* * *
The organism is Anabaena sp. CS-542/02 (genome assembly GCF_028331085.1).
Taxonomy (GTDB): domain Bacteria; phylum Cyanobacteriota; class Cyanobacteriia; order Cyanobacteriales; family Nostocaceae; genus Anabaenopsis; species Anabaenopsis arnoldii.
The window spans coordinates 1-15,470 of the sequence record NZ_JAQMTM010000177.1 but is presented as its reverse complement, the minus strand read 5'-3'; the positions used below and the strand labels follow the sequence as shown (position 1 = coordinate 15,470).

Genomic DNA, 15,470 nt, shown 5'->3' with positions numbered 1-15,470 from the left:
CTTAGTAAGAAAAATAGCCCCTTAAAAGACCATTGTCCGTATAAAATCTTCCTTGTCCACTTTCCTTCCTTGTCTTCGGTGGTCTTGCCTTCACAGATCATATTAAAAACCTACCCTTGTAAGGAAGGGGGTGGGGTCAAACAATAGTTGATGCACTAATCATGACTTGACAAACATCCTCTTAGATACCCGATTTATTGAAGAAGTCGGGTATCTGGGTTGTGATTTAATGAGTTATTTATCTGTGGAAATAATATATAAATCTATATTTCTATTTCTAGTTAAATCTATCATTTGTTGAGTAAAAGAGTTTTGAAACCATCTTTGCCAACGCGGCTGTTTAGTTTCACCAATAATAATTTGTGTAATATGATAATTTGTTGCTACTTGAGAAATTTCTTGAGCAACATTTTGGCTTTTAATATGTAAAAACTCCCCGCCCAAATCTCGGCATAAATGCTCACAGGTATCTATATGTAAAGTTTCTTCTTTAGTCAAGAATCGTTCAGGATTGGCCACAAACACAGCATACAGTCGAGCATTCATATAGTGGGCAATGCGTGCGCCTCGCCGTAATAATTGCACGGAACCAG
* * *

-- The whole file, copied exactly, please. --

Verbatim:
The organism is Anabaena sp. CS-542/02 (genome assembly GCF_028331085.1).
Taxonomy (GTDB): domain Bacteria; phylum Cyanobacteriota; class Cyanobacteriia; order Cyanobacteriales; family Nostocaceae; genus Anabaenopsis; species Anabaenopsis arnoldii.
The window spans coordinates 1-15,470 of the sequence record NZ_JAQMTM010000177.1 but is presented as its reverse complement, the minus strand read 5'-3'; the positions used below and the strand labels follow the sequence as shown (position 1 = coordinate 15,470).

Genomic DNA, 15,470 nt, shown 5'->3' with positions numbered 1-15,470 from the left:
CTTAGTAAGAAAAATAGCCCCTTAAAAGACCATTGTCCGTATAAAATCTTCCTTGTCCACTTTCCTTCCTTGTCTTCGGTGGTCTTGCCTTCACAGATCATATTAAAAACCTACCCTTGTAAGGAAGGGGGTGGGGTCAAACAATAGTTGATGCACTAATCATGACTTGACAAACATCCTCTTAGATACCCGATTTATTGAAGAAGTCGGGTATCTGGGTTGTGATTTAATGAGTTATTTATCTGTGGAAATAATATATAAATCTATATTTCTATTTCTAGTTAAATCTATCATTTGTTGAGTAAAAGAGTTTTGAAACCATCTTTGCCAACGCGGCTGTTTAGTTTCACCAATAATAATTTGTGTAATATGATAATTTGTTGCTACTTGAGAAATTTCTTGAGCAACATTTTGGCTTTTAATATGTAAAAACTCCCCGCCCAAATCTCGGCATAAATGCTCACAGGTATCTATATGTAAAGTTTCTTCTTTAGTCAAGAATCGTTCAGGATTGGCCACAAACACAGCATACAGTCGAGCATTCATATAGTGGGCAATGCGTGCGCCTCGCCGTAATAATTGCACGGAACCAG